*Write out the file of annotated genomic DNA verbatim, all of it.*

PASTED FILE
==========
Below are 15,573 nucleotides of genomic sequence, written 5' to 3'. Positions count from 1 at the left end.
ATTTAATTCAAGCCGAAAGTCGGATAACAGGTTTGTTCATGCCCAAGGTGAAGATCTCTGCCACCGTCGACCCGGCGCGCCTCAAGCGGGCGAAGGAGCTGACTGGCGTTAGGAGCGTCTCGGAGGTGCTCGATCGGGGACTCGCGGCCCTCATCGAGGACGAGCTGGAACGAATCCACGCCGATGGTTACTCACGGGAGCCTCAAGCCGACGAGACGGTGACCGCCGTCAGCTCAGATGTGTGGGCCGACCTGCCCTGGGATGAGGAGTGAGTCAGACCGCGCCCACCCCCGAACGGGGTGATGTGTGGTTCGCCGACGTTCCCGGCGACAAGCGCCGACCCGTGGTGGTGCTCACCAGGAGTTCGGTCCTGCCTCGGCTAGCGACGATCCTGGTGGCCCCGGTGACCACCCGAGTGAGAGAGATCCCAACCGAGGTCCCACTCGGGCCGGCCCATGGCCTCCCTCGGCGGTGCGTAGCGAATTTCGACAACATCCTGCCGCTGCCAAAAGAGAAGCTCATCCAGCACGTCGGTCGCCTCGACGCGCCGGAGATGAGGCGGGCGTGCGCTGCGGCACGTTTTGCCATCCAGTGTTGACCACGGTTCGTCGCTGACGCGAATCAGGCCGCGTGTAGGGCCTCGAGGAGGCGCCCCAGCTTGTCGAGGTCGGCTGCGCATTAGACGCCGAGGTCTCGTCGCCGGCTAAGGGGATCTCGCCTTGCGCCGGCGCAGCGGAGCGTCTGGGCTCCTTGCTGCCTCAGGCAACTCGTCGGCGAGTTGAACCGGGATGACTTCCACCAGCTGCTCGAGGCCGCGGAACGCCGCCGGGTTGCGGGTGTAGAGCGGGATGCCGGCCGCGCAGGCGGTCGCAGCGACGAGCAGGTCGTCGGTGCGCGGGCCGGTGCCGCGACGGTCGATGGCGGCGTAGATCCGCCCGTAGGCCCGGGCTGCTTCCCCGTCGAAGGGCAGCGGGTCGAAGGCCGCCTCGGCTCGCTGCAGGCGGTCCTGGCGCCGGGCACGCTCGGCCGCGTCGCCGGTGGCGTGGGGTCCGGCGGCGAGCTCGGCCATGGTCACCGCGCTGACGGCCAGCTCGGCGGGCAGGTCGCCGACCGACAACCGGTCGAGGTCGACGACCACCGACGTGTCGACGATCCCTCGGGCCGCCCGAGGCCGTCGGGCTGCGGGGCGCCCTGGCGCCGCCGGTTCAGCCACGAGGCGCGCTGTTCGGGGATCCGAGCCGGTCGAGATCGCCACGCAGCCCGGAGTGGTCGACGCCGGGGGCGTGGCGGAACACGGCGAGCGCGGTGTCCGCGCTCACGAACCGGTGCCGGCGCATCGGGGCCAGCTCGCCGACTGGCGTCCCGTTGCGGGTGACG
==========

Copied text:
Below are 15,573 nucleotides of genomic sequence, written 5' to 3'. Positions count from 1 at the left end.
ATTTAATTCAAGCCGAAAGTCGGATAACAGGTTTGTTCATGCCCAAGGTGAAGATCTCTGCCACCGTCGACCCGGCGCGCCTCAAGCGGGCGAAGGAGCTGACTGGCGTTAGGAGCGTCTCGGAGGTGCTCGATCGGGGACTCGCGGCCCTCATCGAGGACGAGCTGGAACGAATCCACGCCGATGGTTACTCACGGGAGCCTCAAGCCGACGAGACGGTGACCGCCGTCAGCTCAGATGTGTGGGCCGACCTGCCCTGGGATGAGGAGTGAGTCAGACCGCGCCCACCCCCGAACGGGGTGATGTGTGGTTCGCCGACGTTCCCGGCGACAAGCGCCGACCCGTGGTGGTGCTCACCAGGAGTTCGGTCCTGCCTCGGCTAGCGACGATCCTGGTGGCCCCGGTGACCACCCGAGTGAGAGAGATCCCAACCGAGGTCCCACTCGGGCCGGCCCATGGCCTCCCTCGGCGGTGCGTAGCGAATTTCGACAACATCCTGCCGCTGCCAAAAGAGAAGCTCATCCAGCACGTCGGTCGCCTCGACGCGCCGGAGATGAGGCGGGCGTGCGCTGCGGCACGTTTTGCCATCCAGTGTTGACCACGGTTCGTCGCTGACGCGAATCAGGCCGCGTGTAGGGCCTCGAGGAGGCGCCCCAGCTTGTCGAGGTCGGCTGCGCATTAGACGCCGAGGTCTCGTCGCCGGCTAAGGGGATCTCGCCTTGCGCCGGCGCAGCGGAGCGTCTGGGCTCCTTGCTGCCTCAGGCAACTCGTCGGCGAGTTGAACCGGGATGACTTCCACCAGCTGCTCGAGGCCGCGGAACGCCGCCGGGTTGCGGGTGTAGAGCGGGATGCCGGCCGCGCAGGCGGTCGCAGCGACGAGCAGGTCGTCGGTGCGCGGGCCGGTGCCGCGACGGTCGATGGCGGCGTAGATCCGCCCGTAGGCCCGGGCTGCTTCCCCGTCGAAGGGCAGCGGGTCGAAGGCCGCCTCGGCTCGCTGCAGGCGGTCCTGGCGCCGGGCACGCTCGGCCGCGTCGCCGGTGGCGTGGGGTCCGGCGGCGAGCTCGGCCATGGTCACCGCGCTGACGGCCAGCTCGGCGGGCAGGTCGCCGACCGACAACCGGTCGAGGTCGACGACCACCGACGTGTCGACGATCCCTCGGGCCGCCCGAGGCCGTCGGGCTGCGGGGCGCCCTGGCGCCGCCGGTTCAGCCACGAGGCGCGCTGTTCGGGGATCCGAGCCGGTCGAGATCGCCACGCAGCCCGGAGTGGTCGACGCCGGGGGCGTGGCGGAACACGGCGAGCGCGGTGTCCGCGCTCACGAACCGGTGCCGGCGCATCGGGGCCAGCTCGCCGACTGGCGTCCCGTTGCGGGTGACG